Comitatus (classical meaning)

From Wikipedia, the free encyclopedia
Jump to: navigation, search
This article is about the medieval custom. For the legal term, see Posse Comitatus (disambiguation).

Comitatus was a Germanic friendship structure that compelled kings to rule in consultation with their warriors, forming a warband. The comitatus, as described in the Roman historian Tacitus's treatise Germania (98.AD), is the bond existing between a Germanic warrior and his Lord, ensuring that neither leaves the field of battle before the other. The translation is as follows:

Moreover, to survive the leader and retreat from the battlefield is a lifelong disgrace and infamy

Comitatus, being the agreement between a Germanic lord and his subservients (his Gefolge or host of followers), is a special case of clientage and the direct source of the practice of feudalism. Partly influenced by the Roman practice, exemplified in the Marian Reforms initiated by Gaius Marius, of a general distributing land to his officers after their retirement, the Germanic comitatus eventually evolved into a wholesale exchange between a social superior and inferior. The social inferior (in Feudalism, the Vassal) would pledge military service and protection to the superior (Lord). In return, the superior would reward the inferior with land, compensation, or privileges.[1]

The Germanic term for the comitatus is reconstructed as *druhtiz, with Old English forms dryht and druht, and Scandinavian drótt.[2]

Women[edit]

This Germanic form of brotherhood had a profound effect on women, as can be seen by the prime example The Wife's Lament. The genre of the frauenlied was created during the same time as comitatus was being practiced. This genre almost always consists of a woman being left by her husband because he needs to be with his liege lord. In the words of the Wife's Lament, "that man's kinsmen began to think in secret that they would separate us." Since this is a fraternal society, another example of the treatment of women is the almost complete absence of women in writings from the early medieval period. The Exeter Book, which includes The Wife's Lament contains few pieces written from the female perspective or including females at all.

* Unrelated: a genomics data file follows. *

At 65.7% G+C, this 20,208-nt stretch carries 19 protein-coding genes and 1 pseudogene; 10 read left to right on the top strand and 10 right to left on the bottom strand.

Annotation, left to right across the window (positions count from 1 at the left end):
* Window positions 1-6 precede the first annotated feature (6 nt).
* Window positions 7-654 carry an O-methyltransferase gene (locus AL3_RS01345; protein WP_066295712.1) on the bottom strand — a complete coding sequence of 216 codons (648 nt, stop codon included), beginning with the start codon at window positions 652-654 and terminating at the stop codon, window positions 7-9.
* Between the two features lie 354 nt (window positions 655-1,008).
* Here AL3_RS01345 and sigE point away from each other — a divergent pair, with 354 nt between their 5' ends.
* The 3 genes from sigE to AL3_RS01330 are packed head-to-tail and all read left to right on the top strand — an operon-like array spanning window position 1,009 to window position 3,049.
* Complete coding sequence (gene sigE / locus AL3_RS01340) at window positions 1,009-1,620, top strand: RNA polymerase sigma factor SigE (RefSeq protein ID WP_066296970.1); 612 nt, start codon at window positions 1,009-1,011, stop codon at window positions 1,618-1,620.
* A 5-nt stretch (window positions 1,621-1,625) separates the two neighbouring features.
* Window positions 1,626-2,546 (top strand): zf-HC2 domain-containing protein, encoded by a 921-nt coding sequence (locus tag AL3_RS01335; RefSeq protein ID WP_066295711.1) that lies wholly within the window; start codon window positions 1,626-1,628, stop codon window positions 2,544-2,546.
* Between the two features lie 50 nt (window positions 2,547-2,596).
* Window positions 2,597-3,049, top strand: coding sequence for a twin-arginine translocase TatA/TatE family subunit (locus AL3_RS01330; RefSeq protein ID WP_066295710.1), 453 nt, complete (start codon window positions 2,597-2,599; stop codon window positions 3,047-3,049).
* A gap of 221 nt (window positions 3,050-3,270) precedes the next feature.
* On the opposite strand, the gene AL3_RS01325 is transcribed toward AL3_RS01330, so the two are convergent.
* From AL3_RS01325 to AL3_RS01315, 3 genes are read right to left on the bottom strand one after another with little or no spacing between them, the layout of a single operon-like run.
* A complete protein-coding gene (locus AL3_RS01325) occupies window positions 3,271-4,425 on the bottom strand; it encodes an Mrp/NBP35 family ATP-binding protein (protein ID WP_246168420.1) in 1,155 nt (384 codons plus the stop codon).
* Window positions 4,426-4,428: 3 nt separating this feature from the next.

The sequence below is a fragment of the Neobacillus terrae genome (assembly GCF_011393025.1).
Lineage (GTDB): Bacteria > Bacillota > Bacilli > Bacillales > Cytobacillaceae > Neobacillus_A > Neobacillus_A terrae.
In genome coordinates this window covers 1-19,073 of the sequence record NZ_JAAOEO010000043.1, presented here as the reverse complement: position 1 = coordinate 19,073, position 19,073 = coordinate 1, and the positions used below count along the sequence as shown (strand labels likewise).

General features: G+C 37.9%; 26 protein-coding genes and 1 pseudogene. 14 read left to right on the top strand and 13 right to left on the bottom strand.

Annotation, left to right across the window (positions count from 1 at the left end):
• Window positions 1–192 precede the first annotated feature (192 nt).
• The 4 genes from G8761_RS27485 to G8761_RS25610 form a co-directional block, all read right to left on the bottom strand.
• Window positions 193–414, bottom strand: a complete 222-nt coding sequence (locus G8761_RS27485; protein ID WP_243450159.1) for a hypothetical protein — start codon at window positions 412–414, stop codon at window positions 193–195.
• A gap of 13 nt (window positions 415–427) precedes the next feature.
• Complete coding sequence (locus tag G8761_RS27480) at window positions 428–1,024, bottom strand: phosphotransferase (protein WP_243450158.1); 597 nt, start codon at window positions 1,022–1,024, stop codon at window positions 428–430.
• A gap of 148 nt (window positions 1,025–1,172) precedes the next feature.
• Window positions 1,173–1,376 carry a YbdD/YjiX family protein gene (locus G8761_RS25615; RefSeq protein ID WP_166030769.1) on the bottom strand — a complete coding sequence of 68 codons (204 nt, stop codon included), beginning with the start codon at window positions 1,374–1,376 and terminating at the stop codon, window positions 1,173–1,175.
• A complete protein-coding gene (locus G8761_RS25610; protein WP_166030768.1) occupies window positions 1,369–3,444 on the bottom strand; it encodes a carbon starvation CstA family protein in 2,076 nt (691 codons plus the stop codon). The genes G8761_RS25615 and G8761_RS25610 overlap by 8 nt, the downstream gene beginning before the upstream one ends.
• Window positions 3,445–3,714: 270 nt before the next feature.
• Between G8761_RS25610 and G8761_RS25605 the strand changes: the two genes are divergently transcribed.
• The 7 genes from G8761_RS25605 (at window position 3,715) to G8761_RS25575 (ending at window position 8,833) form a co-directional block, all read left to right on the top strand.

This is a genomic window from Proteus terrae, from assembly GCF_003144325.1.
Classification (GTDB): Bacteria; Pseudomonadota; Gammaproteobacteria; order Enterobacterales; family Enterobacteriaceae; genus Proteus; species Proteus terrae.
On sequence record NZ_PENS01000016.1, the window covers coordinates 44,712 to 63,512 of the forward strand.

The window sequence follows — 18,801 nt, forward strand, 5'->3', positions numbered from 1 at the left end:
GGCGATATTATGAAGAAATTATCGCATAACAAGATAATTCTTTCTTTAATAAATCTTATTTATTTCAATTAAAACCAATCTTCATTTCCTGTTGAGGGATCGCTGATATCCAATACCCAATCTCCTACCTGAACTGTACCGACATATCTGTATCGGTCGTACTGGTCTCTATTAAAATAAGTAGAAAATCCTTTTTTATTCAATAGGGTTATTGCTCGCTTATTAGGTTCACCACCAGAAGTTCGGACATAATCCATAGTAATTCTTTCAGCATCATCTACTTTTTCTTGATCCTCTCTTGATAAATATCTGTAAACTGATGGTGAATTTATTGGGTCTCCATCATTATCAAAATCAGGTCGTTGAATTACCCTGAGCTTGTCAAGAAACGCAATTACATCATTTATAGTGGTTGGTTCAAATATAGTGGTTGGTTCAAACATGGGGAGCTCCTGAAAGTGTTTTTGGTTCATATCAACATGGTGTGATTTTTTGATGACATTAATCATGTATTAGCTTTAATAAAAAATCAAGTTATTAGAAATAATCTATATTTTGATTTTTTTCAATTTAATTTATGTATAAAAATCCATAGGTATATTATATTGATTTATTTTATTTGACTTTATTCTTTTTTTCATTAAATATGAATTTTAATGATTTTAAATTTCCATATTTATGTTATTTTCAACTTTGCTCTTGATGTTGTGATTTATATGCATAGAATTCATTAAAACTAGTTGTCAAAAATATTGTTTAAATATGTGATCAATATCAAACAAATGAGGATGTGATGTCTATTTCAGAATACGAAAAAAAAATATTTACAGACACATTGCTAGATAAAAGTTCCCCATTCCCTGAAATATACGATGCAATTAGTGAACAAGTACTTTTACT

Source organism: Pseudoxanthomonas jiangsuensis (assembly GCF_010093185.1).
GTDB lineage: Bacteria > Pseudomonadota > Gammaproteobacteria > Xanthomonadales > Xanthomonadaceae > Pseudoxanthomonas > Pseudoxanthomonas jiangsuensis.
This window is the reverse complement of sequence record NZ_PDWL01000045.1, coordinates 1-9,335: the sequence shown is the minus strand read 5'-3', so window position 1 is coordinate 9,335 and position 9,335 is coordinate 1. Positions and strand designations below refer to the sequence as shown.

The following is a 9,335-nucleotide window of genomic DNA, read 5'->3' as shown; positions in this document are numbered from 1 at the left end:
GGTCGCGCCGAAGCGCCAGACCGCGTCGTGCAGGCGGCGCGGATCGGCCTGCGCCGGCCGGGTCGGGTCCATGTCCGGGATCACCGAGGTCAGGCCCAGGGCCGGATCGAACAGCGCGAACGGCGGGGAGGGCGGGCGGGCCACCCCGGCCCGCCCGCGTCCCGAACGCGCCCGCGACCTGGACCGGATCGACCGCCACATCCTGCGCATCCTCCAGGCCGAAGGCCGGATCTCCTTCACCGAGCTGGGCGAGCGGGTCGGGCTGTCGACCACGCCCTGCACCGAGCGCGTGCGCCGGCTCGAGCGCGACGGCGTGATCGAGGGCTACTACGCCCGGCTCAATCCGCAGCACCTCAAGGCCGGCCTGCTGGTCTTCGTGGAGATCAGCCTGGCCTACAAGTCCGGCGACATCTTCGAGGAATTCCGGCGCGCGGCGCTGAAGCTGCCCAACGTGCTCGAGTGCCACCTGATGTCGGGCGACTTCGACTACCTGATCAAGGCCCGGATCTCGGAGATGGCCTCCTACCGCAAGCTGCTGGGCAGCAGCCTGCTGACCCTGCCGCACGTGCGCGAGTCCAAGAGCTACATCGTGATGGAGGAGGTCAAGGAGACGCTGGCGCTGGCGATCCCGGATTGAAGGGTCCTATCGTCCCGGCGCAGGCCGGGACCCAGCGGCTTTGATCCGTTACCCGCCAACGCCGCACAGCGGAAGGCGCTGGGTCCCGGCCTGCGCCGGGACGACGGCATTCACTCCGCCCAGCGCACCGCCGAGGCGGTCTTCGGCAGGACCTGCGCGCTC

Because of the close relation to the liege lord, the men serving in comitatus were closer to their kinsman than to their wives. Some of the most beautiful poetry written in the Exeter Book is written in memory of a dead liege lord. More is written about religious information, and one is written about the loss of a woman. The Husband's Message though thinking of women shows how they were considered possessions by the men of the tribes. In "The Husband's Message" he lists her after many of the belongings he has already obtained almost like another object to be gotten. In this poem, the women were left all alone during a feud. The man, though he claims to love the woman, chose to leave her alone in order to be with his brothers and leige lord of the clan. Even though there is a 'love poem' written in early medieval times, this poem shows that the love portrayed was questionable.

See also[edit]

References[edit]

  1. ^ History 231 Notes
  2. ^ For the reconstruction and Old English forms, see Pollington, S., "Origins of the Warband" in TYR, vol. 2 (Ultra Press, 2004), p. 130. For the Scandinavian form, see Thurston, T. L., "Social Classes in the Viking Age" in Landscapes of Power, Landscapes of Conflict: State Formation in the South Scandinavian Iron Age (Springer, 2001), p. 115.